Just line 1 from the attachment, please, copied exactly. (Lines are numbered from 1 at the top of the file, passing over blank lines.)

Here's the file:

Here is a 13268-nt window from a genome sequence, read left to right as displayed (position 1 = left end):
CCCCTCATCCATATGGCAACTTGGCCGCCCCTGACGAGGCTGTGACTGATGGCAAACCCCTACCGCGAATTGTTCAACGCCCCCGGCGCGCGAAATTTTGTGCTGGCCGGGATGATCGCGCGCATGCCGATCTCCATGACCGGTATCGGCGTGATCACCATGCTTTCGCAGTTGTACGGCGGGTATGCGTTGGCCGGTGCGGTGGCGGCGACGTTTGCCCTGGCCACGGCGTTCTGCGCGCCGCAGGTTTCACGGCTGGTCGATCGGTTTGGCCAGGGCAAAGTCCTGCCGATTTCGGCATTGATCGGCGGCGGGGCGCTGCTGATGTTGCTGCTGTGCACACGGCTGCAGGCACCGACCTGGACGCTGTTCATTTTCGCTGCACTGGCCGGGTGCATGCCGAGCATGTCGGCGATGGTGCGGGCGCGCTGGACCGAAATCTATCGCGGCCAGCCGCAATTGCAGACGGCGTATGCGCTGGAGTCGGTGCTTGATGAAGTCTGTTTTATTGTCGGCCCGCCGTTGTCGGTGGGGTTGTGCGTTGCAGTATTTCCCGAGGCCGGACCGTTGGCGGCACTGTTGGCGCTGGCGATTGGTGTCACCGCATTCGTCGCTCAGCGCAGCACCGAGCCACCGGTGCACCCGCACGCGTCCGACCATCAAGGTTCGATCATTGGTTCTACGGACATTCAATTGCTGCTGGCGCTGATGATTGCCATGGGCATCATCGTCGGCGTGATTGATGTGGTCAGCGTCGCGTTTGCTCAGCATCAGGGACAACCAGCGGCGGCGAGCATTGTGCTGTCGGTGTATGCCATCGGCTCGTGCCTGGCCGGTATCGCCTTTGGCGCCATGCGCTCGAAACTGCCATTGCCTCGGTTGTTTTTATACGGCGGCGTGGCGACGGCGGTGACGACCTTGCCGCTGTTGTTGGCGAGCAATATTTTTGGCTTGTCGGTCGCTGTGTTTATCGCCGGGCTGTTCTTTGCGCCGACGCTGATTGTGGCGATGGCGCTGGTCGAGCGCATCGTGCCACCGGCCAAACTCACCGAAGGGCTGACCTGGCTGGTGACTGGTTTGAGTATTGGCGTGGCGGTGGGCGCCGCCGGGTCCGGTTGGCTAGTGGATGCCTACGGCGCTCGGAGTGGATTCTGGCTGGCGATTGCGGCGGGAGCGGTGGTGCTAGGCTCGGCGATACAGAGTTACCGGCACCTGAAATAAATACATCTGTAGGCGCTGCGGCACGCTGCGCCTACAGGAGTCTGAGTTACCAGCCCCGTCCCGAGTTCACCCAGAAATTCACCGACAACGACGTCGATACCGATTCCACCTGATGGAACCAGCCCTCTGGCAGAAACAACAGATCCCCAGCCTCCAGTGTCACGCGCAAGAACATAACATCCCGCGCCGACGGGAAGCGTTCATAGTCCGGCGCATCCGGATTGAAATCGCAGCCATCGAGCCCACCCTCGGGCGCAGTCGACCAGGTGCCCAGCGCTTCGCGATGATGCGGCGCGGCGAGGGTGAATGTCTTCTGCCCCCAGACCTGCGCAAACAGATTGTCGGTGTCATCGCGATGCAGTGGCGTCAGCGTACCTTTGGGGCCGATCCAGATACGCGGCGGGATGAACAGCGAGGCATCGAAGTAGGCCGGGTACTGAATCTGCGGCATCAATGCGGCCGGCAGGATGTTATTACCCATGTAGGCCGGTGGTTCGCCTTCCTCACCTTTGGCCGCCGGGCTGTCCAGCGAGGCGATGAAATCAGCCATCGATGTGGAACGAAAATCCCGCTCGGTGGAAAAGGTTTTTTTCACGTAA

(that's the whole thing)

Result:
Here is a 13268-nt window from a genome sequence, read left to right as displayed (position 1 = left end):